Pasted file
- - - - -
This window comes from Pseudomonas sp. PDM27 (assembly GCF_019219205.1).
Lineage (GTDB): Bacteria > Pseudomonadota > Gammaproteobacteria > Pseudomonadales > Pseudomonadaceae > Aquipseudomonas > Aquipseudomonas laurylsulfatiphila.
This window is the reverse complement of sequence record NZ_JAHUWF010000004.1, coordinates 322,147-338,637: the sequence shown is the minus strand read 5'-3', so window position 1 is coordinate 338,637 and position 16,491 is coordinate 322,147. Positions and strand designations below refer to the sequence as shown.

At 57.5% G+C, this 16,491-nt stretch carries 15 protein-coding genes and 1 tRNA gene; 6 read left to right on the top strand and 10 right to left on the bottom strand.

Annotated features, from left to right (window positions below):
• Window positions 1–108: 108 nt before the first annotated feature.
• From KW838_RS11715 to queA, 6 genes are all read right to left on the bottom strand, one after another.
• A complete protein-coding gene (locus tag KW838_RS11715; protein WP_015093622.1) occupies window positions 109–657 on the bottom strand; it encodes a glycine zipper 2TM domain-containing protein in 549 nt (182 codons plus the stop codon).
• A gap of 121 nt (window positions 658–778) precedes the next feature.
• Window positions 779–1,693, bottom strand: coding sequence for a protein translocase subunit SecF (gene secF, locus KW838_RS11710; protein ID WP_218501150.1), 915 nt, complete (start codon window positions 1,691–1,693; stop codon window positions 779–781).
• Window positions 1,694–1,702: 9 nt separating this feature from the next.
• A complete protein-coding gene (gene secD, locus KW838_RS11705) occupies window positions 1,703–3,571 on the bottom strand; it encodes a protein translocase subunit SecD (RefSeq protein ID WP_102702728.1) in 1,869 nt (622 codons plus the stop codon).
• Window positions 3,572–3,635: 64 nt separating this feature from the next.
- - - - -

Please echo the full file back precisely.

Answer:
This window comes from Pseudomonas sp. PDM27 (assembly GCF_019219205.1).
Lineage (GTDB): Bacteria > Pseudomonadota > Gammaproteobacteria > Pseudomonadales > Pseudomonadaceae > Aquipseudomonas > Aquipseudomonas laurylsulfatiphila.
This window is the reverse complement of sequence record NZ_JAHUWF010000004.1, coordinates 322,147-338,637: the sequence shown is the minus strand read 5'-3', so window position 1 is coordinate 338,637 and position 16,491 is coordinate 322,147. Positions and strand designations below refer to the sequence as shown.

At 57.5% G+C, this 16,491-nt stretch carries 15 protein-coding genes and 1 tRNA gene; 6 read left to right on the top strand and 10 right to left on the bottom strand.

Annotated features, from left to right (window positions below):
• Window positions 1–108: 108 nt before the first annotated feature.
• From KW838_RS11715 to queA, 6 genes are all read right to left on the bottom strand, one after another.
• A complete protein-coding gene (locus tag KW838_RS11715; protein WP_015093622.1) occupies window positions 109–657 on the bottom strand; it encodes a glycine zipper 2TM domain-containing protein in 549 nt (182 codons plus the stop codon).
• A gap of 121 nt (window positions 658–778) precedes the next feature.
• Window positions 779–1,693, bottom strand: coding sequence for a protein translocase subunit SecF (gene secF, locus KW838_RS11710; protein ID WP_218501150.1), 915 nt, complete (start codon window positions 1,691–1,693; stop codon window positions 779–781).
• Window positions 1,694–1,702: 9 nt separating this feature from the next.
• A complete protein-coding gene (gene secD, locus KW838_RS11705) occupies window positions 1,703–3,571 on the bottom strand; it encodes a protein translocase subunit SecD (RefSeq protein ID WP_102702728.1) in 1,869 nt (622 codons plus the stop codon).
• Window positions 3,572–3,635: 64 nt separating this feature from the next.